at Sun Microsystems (now Oracle), San Diego prior to her current
position at BU. She received the best paper award at IFIP/IEEE VLSI-SoC
Conference in 2009 and at High Performance Embedded Computing (HPEC)
Workshop in 2011, and she is a recipient of the NSF CAREER award. She
has served as an associate editor for ACM Transactions on Design
Automation of Electronic Systems and IEEE Embedded Systems Letters.
Coskun also writes a bi-monthly column on green computing for Circuit
Cellar magazine.

ICS Seminar: Prof. Vladimir Stojanovic from UC Berkeley

Posted on November 8, 2013

Building: UT Austin POB(ACES) 2.402
Room Number: 2.402
201 East 24th St
Austin,  Texas
United States 78712

Date:  November 14, 6:00 pm to 8:00 pm

Abstract: Chip design is radically changing. This period of change is
a very exciting time in integrated circuit and system design. On one
hand, cross-layer design approaches need to be invented to improve
system performance despite CMOS scaling slowdown. On the other, a
variety of emerging devices are lined-up to extend or potentially
surpass the capabilities of CMOS technology, but require key
innovations at the integration, circuits and system levels. This
lecture describes how monolithic integration of photonic links can
revolutionize the VLSI chip design, dramatically improving its
performance and energy-efficiency. Limited scaling of both on-chip and
off-chip interconnects, coupled with CMOS scaling slowdown have led to
energy-efficiency and bandwidth density constraints that are emerging
fast as the major performance bottlenecks in embedded and
high-performance digital systems. While optical interconnects have
shown promise in extensive architectural studies to date, significant
challenges need to be overcome both in device and circuit design as
well as the integration strategy. We illustrate how our cross-layer
approach guides the system design by connecting process, device and
circuit optimizations to system-level metrics, exposing the inherent
trade-offs and design sensitivities. Our experimental platforms
demonstrate the technology potential at the system level and provide
feedback to modeling and device design. In particular, we’ll describe
the recent breakthroughs in monolithic photonic memory interface
platform with fastest and most energy-efficient modulators
demonstrated in a 45nm process node. Based on these design principles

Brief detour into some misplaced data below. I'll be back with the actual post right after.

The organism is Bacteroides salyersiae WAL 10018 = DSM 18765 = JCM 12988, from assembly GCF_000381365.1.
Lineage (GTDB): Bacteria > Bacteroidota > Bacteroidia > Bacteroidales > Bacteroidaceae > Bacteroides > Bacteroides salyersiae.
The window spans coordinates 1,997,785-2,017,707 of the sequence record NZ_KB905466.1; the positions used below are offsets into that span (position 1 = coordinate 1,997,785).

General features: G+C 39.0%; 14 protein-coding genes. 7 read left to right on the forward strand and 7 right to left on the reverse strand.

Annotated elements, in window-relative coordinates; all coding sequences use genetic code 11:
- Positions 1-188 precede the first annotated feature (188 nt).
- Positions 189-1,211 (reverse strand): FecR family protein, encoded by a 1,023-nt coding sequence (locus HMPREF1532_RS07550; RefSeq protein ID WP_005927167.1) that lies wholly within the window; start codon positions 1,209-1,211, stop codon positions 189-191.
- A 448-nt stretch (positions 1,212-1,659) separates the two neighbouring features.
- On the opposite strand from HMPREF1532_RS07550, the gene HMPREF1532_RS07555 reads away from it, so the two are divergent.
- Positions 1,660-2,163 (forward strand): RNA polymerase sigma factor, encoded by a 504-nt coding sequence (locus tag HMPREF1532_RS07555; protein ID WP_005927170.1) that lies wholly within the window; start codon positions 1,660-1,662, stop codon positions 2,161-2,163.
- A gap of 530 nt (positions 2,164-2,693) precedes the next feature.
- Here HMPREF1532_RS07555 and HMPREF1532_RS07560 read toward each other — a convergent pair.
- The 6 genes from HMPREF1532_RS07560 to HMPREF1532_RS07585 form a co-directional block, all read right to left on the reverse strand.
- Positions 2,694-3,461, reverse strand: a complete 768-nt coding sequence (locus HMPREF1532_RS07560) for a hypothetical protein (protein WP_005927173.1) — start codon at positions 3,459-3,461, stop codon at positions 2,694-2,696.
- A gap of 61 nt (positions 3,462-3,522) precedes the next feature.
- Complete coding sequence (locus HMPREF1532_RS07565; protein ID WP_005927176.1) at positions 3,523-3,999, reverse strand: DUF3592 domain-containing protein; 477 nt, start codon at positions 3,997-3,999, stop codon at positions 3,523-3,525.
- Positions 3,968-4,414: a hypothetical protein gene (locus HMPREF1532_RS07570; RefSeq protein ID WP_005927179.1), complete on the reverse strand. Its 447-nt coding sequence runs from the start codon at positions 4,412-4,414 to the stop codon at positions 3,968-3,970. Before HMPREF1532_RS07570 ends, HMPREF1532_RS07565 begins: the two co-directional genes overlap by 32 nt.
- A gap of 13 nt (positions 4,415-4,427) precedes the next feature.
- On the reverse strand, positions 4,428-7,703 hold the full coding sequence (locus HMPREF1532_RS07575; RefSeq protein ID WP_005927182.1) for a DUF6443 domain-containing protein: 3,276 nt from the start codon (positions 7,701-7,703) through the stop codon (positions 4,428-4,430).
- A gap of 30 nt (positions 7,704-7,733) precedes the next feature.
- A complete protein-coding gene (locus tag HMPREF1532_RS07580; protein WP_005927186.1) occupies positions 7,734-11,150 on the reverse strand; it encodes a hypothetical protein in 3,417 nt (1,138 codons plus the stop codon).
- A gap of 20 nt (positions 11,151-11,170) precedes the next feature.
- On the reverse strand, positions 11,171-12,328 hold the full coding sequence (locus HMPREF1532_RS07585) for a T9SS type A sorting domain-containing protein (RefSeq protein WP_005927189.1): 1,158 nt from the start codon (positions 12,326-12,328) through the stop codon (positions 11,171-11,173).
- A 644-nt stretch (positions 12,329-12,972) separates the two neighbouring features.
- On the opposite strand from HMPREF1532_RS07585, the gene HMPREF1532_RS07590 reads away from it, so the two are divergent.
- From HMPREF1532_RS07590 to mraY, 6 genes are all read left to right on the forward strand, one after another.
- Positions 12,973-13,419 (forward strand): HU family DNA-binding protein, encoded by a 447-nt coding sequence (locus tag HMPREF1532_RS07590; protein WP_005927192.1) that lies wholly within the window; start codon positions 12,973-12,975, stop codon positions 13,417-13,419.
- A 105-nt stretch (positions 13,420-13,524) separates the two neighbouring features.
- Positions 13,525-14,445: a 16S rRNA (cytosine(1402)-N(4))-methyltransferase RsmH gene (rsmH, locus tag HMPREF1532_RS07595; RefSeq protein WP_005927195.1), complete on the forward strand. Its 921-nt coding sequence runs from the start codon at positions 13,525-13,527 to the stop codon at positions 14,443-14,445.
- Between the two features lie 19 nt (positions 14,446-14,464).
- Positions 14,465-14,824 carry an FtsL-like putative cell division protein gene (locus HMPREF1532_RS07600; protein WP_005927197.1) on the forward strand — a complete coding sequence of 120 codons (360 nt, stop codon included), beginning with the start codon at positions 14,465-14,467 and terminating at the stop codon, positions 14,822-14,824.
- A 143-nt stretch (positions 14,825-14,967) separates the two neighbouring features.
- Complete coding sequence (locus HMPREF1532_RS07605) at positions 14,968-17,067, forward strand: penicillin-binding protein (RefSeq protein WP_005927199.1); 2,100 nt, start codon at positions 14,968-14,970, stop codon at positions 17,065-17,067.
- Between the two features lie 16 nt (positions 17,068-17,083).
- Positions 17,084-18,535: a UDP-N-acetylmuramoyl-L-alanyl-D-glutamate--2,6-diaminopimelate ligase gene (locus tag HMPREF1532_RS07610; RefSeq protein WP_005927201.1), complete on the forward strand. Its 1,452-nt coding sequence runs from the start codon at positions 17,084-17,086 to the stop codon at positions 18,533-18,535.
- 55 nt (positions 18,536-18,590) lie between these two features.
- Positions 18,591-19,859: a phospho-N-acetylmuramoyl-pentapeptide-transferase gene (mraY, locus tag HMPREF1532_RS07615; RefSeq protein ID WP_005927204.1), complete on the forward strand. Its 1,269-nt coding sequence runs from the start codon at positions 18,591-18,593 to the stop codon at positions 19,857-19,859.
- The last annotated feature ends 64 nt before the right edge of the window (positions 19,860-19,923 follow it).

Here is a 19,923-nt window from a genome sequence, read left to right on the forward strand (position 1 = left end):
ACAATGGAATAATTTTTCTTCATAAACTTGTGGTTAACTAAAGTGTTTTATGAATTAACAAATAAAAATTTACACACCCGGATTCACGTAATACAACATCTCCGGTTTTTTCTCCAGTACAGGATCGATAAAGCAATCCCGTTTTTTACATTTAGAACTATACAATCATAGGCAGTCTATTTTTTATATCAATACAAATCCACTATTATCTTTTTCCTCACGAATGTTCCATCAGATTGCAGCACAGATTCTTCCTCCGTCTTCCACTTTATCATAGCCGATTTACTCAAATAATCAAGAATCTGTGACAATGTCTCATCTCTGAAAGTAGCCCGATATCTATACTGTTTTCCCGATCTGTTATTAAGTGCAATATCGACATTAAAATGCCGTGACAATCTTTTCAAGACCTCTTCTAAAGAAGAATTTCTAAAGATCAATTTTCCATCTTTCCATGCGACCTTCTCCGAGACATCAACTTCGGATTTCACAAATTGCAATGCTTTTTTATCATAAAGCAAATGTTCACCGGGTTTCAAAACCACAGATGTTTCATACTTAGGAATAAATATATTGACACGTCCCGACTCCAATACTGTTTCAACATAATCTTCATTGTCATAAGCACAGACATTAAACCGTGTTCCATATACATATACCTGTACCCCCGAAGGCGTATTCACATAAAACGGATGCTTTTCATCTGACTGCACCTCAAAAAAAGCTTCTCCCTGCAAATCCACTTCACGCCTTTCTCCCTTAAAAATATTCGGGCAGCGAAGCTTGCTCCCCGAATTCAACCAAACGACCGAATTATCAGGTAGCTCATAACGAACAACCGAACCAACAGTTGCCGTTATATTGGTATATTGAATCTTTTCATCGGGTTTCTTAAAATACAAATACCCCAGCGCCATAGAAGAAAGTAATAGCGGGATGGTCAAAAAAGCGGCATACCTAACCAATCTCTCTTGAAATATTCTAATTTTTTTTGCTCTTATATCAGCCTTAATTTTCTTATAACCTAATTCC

and technology demonstrations, we project that in the next decade
tailored hybrid (electrical/optical) integrated systems will provide
orders of magnitude performance improvements at the system level and
revolutionize the way we build future VLSI systems. Moreover, just
like integrating the inductor into CMOS at the end of 1990s
revolutionized the RF design and enabled mobile revolution,
integration of silicon-photonic active and passive devices with CMOS
is greatly positioned to revolutionize a number of analog and
mixed-signal applications – low-phase noise signal sources and large
bandwidth, high-resolution ADCs, to name a few.

Bio: Vladimir Stojanovic is an Associate Professor of Electrical
Engineering and Computer Science at University of California,
Berkeley. His research interests include design, modeling and
optimization of integrated systems, from CMOS-based VLSI blocks and
interfaces to system design with emerging devices like NEM relays and
silicon-photonics. He is also interested in design and implementation
of energy-efficient electrical and optical networks, and digital
communication techniques in high-speed interfaces and high-speed
mixed-signal IC design. Vladimir received his Ph.D. in Electrical
Engineering from Stanford University in 2005, and the Dipl. Ing.
degree from the University of Belgrade, Serbia in 1998. He was also
with Rambus, Inc., Los Altos, CA, from 2001 through 2004 and with MIT
as Associate Professor from 2005-2013. He received the 2006 IBM
Faculty Partnership Award, and the 2009 NSF CAREER Award as well as
the 2008 ICCAD William J. McCalla, 2008 IEEE Transactions on Advanced
Packaging, and 2010 ISSCC Jack Raper best paper awards. He is an IEEE
Solid-State Circuits Society Distinguished Lecturer for the 2012-2013